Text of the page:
So another nugget which was carefully obscured by Enron's opaque accounting was the fact that the company paid no income tax for four of its last five years. They took advantage of numerous loopholes which allowed them to launder profits through offshore tax havens, and actually wound up with $382 million in tax rebates.
The ironic part of this story is that the new Bush-appointed head of the SEC, Harvey Pitt, is saying that the need to do something about the inadequacies in financial reporting rules "cannot be ignored any longer". Pitt, in case you've never heard of him used to make his living fighting the SEC as a securities lawyer. Our president has a long and not-distinguished career of putting foxes like this in charge of the various regulatory henhouses. There's more than one way to reach Deregulation Nirvana.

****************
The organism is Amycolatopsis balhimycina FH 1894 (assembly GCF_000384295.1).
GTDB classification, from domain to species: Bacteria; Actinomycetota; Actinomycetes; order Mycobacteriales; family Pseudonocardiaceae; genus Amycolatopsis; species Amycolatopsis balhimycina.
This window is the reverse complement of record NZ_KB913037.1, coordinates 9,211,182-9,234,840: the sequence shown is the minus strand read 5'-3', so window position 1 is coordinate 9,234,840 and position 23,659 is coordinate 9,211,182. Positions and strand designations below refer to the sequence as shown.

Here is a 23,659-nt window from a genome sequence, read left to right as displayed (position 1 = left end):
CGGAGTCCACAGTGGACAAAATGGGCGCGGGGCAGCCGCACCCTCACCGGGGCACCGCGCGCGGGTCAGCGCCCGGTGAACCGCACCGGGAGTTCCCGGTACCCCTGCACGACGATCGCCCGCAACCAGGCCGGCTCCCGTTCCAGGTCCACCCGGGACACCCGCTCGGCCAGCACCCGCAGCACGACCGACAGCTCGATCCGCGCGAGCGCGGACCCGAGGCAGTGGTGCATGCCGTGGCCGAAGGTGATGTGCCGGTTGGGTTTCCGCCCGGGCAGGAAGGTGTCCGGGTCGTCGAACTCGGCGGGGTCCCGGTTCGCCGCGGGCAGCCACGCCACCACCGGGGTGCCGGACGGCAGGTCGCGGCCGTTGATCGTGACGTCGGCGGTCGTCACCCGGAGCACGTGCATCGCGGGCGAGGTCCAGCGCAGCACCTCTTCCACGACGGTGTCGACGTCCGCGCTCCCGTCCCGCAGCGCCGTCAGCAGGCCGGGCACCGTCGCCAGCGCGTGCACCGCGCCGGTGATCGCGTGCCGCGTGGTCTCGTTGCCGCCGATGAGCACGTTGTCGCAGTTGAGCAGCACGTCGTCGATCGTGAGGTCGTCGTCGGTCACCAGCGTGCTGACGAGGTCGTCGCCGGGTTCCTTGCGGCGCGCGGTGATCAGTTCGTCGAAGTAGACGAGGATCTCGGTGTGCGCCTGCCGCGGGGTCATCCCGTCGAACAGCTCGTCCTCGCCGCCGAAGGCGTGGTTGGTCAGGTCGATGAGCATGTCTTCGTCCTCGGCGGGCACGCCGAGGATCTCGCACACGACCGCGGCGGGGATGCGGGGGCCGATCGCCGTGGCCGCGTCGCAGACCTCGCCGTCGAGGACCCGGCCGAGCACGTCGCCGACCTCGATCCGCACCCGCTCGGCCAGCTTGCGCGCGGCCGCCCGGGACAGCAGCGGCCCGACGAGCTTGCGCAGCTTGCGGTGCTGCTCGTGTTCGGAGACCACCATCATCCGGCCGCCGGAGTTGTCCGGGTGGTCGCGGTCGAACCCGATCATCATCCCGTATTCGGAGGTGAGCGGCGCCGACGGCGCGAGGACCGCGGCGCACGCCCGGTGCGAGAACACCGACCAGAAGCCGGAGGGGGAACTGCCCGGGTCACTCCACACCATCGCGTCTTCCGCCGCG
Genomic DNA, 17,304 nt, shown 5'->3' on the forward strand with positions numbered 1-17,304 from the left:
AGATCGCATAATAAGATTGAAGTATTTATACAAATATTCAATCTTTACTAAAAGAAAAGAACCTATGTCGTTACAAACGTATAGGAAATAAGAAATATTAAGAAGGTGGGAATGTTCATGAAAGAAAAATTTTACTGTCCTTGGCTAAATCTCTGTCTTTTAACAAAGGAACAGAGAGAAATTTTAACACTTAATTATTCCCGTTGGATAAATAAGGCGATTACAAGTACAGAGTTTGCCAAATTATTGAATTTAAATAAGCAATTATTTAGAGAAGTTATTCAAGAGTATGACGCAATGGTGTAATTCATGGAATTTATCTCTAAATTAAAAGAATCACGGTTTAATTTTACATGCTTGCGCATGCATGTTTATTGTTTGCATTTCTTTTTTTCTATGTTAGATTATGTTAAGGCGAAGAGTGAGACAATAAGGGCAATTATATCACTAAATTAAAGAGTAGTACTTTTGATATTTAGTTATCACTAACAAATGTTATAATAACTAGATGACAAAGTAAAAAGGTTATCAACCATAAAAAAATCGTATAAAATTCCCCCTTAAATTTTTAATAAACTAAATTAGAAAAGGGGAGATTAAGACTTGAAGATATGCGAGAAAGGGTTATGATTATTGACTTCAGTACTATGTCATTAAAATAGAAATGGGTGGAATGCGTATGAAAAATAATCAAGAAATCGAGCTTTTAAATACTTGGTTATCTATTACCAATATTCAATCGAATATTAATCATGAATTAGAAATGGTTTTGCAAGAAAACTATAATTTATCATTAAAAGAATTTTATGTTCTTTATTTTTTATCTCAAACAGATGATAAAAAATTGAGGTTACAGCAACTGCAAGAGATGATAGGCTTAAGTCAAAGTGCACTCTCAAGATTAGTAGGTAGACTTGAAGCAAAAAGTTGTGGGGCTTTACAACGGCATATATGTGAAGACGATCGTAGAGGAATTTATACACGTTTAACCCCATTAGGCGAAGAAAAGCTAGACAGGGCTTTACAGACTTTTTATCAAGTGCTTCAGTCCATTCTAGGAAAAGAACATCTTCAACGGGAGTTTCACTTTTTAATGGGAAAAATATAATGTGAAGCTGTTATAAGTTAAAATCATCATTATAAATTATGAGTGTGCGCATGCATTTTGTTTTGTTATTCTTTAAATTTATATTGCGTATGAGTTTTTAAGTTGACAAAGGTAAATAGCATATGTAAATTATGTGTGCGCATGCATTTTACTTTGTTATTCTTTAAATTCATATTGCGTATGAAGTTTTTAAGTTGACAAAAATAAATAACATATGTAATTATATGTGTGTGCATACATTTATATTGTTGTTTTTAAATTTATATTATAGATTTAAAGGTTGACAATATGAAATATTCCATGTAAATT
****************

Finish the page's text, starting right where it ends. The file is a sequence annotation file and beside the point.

In fairness, Pitt is saying the right things about reforming oversight accounting. We'll see.
Many people have said it by now, but the real scandal in the Enron case is that pretty much every sleazy thing the company did was perfectly legal. Keep all this in mind when you hear a business lobbyist pushing for deregulation and less oversight in his industry. Whatever case can be made for dereg (and there often is one), the question we should be asking is how are we going to ensure that the market will not be gamed?
Oh, and by the way, it looks like the claim that Enron's fall was a surprise to one and all has been pretty much debunked. Salon has a piece on just how much pre-collapse warning there was down on Smith Street.Posted by Charles Kuffner on January 18, 2002 to Enronarama | TrackBack